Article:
Republic of Loose

Bounce at the Devil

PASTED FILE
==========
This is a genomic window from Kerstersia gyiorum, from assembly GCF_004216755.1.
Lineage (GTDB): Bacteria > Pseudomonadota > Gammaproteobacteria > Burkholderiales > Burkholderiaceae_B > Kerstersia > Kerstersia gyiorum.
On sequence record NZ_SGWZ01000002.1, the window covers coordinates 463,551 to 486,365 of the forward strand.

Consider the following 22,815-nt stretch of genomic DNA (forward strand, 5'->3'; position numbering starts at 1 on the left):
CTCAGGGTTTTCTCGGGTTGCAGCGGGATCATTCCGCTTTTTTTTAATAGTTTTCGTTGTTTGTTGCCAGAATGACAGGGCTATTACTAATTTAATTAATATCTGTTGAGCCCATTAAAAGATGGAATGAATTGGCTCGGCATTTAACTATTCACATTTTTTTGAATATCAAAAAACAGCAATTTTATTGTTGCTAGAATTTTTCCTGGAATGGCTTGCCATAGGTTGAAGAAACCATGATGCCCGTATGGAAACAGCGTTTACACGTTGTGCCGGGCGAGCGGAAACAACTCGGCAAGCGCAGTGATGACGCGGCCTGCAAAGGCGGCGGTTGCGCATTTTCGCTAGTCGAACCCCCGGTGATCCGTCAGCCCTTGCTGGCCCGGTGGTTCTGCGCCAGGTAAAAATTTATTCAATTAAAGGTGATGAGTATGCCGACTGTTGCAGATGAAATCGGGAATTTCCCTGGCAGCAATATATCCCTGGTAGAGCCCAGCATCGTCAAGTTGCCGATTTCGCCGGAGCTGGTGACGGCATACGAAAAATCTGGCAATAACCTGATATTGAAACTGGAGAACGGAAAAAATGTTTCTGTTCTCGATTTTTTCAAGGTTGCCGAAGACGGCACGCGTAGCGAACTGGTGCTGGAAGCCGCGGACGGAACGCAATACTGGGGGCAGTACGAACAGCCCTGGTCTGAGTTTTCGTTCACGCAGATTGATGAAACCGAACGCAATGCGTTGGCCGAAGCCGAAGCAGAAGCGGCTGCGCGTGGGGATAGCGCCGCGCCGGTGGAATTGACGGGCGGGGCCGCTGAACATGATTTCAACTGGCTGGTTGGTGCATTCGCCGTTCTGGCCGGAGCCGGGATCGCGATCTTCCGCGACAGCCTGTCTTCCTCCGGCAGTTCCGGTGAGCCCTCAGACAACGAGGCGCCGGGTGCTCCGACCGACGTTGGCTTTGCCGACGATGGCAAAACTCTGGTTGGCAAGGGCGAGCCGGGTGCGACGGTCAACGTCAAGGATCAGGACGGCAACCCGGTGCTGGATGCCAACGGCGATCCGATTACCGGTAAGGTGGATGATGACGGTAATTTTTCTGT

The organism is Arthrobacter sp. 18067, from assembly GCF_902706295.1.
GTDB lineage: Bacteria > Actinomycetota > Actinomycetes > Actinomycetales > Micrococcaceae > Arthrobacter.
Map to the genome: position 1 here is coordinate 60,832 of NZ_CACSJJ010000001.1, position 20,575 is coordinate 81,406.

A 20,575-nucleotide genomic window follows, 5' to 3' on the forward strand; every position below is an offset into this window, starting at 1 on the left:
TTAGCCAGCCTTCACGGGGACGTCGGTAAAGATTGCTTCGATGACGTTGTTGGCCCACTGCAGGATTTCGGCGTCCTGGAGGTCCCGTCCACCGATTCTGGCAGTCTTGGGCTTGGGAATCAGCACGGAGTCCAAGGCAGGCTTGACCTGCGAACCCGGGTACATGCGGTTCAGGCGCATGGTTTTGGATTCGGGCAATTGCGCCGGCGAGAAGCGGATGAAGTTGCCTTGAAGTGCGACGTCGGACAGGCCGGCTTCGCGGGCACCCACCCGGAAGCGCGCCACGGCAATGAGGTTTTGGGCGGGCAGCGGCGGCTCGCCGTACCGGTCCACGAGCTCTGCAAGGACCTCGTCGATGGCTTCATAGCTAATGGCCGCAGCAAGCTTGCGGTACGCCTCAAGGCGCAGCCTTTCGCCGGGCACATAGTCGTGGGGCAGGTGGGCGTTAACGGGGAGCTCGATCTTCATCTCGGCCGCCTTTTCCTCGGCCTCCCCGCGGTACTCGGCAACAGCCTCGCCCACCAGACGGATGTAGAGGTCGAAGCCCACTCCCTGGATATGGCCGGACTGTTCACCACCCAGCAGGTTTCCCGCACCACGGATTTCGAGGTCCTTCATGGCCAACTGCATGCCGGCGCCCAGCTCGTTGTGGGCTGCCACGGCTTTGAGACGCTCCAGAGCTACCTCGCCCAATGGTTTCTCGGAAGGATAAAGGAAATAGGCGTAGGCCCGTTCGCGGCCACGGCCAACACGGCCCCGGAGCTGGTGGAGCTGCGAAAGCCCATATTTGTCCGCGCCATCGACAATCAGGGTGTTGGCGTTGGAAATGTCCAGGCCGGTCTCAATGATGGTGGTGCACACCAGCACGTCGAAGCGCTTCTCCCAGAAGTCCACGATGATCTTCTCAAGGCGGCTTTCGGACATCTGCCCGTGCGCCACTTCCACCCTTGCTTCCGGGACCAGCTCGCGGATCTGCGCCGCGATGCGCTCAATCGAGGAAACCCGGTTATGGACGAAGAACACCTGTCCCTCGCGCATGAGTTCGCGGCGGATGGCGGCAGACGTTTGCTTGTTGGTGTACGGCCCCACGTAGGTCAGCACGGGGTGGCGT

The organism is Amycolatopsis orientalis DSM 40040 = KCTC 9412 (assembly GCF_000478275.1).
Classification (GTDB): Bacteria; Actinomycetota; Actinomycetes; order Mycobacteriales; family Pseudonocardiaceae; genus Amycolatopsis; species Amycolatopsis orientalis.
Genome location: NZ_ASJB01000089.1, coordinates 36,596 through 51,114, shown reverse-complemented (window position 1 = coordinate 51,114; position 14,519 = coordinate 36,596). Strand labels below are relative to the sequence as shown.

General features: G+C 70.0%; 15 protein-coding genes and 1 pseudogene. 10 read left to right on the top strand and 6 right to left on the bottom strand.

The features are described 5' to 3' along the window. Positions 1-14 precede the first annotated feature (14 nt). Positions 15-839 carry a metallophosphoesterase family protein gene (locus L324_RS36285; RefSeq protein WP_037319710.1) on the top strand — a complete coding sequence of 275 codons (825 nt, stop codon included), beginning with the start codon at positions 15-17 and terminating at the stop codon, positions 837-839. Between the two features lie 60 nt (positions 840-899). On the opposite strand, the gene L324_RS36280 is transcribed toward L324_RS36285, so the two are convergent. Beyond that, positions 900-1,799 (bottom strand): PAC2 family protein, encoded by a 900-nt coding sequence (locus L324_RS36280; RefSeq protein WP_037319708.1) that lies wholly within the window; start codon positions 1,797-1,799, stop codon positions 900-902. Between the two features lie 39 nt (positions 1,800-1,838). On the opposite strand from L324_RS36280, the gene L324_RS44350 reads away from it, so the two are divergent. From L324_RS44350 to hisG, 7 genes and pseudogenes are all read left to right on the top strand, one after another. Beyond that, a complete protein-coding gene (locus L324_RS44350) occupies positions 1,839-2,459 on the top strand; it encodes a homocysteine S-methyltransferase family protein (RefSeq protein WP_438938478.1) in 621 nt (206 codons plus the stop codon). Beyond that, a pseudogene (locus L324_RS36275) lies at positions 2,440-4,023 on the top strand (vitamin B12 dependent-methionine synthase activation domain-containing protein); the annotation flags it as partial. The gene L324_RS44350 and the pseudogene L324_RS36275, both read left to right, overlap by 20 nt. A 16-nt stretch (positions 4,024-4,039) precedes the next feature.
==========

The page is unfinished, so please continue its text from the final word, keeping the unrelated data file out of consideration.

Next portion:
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Never one to subscribe to the "less is more" approach to pop music, indefinable Dublin collective Republic of Loose's fourth studio album, Bounce at the Devil, is impossibly crazy, even by their especially hyperactive standards. Recorded in Baltimore with producer Steve Wright (Blackstar), their follow-up to Vol. IV: Johnny Pyro and the Dance of Evil shows slight influences of the area's dominant house scene such as the dirty electro basslines, call-and-response chorus, and Black Kids-esque chanting of "The Blah Bounce"; the old-skool beats, spoken word samples, and techno riffs of the provocatively titled "Ded Prostitutes"; and the skittering Chemical Brothers-inspired breakbeats of "My Heroez." But elsewhere, its 15 tracks tackle a positively schizophrenic melting pot of sounds not only through the course of the album, but also occasionally through the course of a song. "Golf with Satan" combines eccentric frontman Mick Pyro's almost evangelical delivery with sinister country-blues, hair metal, and funk-rock; "Satan Bounce (Waltz with Satan & the Mechanical Prostitute)" opens with some squelchy techno synths before merging into a discordant fusion of prog rock, improvisational jazz, and screeching metal; and "How Is Your Brain" is a tongue-in-cheek, slightly cabaret blend of slightly gothic vocals, spiky angular riffs, and jazz-funk. While the album's "everything but the kitchen sink" sound ensures they'll never be pigeonholed, its overbearing nature means it's difficult to listen to in one sitting. The album may be more orthodox when they calm down, but it's much more palatable when it sticks to one setting rather than ten, as on the moody Fun Lovin' Criminals-esque electro-lounge of opener "The Lamp," the clattering folk of "I Love the Police," a firmly tongue-in-cheek antidote to N.W.A's classic anti-establishment anthem, and "99," a collaboration with Bo Starks that recalls the glossy '80s funk-rock of the Blow Monkeys. Bounce at the Devil's hodgepodge of sounds makes the Go! Team sound as formulaic as Status Quo, but at over 70 minutes long, you have to wade through an awful lot of organized chaos before you find anything worth discovering.